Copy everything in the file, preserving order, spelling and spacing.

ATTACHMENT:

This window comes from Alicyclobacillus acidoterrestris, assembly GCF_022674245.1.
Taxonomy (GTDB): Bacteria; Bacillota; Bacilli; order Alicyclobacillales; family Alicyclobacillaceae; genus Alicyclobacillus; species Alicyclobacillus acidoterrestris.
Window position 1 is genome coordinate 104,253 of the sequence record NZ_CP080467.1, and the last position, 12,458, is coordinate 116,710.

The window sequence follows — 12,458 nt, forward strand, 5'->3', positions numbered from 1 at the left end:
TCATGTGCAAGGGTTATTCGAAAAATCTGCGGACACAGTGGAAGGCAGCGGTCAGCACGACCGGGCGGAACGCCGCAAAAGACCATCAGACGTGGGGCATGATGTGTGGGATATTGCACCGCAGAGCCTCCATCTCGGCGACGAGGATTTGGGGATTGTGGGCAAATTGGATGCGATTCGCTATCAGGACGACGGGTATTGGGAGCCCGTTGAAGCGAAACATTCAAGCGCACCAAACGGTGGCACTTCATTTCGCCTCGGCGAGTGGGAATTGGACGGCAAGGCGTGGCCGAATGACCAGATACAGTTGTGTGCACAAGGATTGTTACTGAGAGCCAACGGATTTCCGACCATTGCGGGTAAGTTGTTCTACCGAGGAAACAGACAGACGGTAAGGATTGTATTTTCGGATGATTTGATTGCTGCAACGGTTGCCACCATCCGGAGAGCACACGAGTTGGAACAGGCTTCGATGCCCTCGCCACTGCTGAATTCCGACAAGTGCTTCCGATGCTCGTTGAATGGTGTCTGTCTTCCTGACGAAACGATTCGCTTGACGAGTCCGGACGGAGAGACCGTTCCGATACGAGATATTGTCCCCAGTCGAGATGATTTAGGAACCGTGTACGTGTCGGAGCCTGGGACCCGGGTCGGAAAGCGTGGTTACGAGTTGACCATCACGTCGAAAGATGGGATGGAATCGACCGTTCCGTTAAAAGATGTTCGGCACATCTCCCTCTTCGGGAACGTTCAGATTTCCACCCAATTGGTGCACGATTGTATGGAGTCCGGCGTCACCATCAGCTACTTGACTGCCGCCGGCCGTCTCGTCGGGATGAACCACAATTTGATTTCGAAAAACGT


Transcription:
This window comes from Alicyclobacillus acidoterrestris, assembly GCF_022674245.1.
Taxonomy (GTDB): Bacteria; Bacillota; Bacilli; order Alicyclobacillales; family Alicyclobacillaceae; genus Alicyclobacillus; species Alicyclobacillus acidoterrestris.
Window position 1 is genome coordinate 104,253 of the sequence record NZ_CP080467.1, and the last position, 12,458, is coordinate 116,710.

The window sequence follows — 12,458 nt, forward strand, 5'->3', positions numbered from 1 at the left end:
TCATGTGCAAGGGTTATTCGAAAAATCTGCGGACACAGTGGAAGGCAGCGGTCAGCACGACCGGGCGGAACGCCGCAAAAGACCATCAGACGTGGGGCATGATGTGTGGGATATTGCACCGCAGAGCCTCCATCTCGGCGACGAGGATTTGGGGATTGTGGGCAAATTGGATGCGATTCGCTATCAGGACGACGGGTATTGGGAGCCCGTTGAAGCGAAACATTCAAGCGCACCAAACGGTGGCACTTCATTTCGCCTCGGCGAGTGGGAATTGGACGGCAAGGCGTGGCCGAATGACCAGATACAGTTGTGTGCACAAGGATTGTTACTGAGAGCCAACGGATTTCCGACCATTGCGGGTAAGTTGTTCTACCGAGGAAACAGACAGACGGTAAGGATTGTATTTTCGGATGATTTGATTGCTGCAACGGTTGCCACCATCCGGAGAGCACACGAGTTGGAACAGGCTTCGATGCCCTCGCCACTGCTGAATTCCGACAAGTGCTTCCGATGCTCGTTGAATGGTGTCTGTCTTCCTGACGAAACGATTCGCTTGACGAGTCCGGACGGAGAGACCGTTCCGATACGAGATATTGTCCCCAGTCGAGATGATTTAGGAACCGTGTACGTGTCGGAGCCTGGGACCCGGGTCGGAAAGCGTGGTTACGAGTTGACCATCACGTCGAAAGATGGGATGGAATCGACCGTTCCGTTAAAAGATGTTCGGCACATCTCCCTCTTCGGGAACGTTCAGATTTCCACCCAATTGGTGCACGATTGTATGGAGTCCGGCGTCACCATCAGCTACTTGACTGCCGCCGGCCGTCTCGTCGGGATGAACCACAATTTGATTTCGAAAAACGT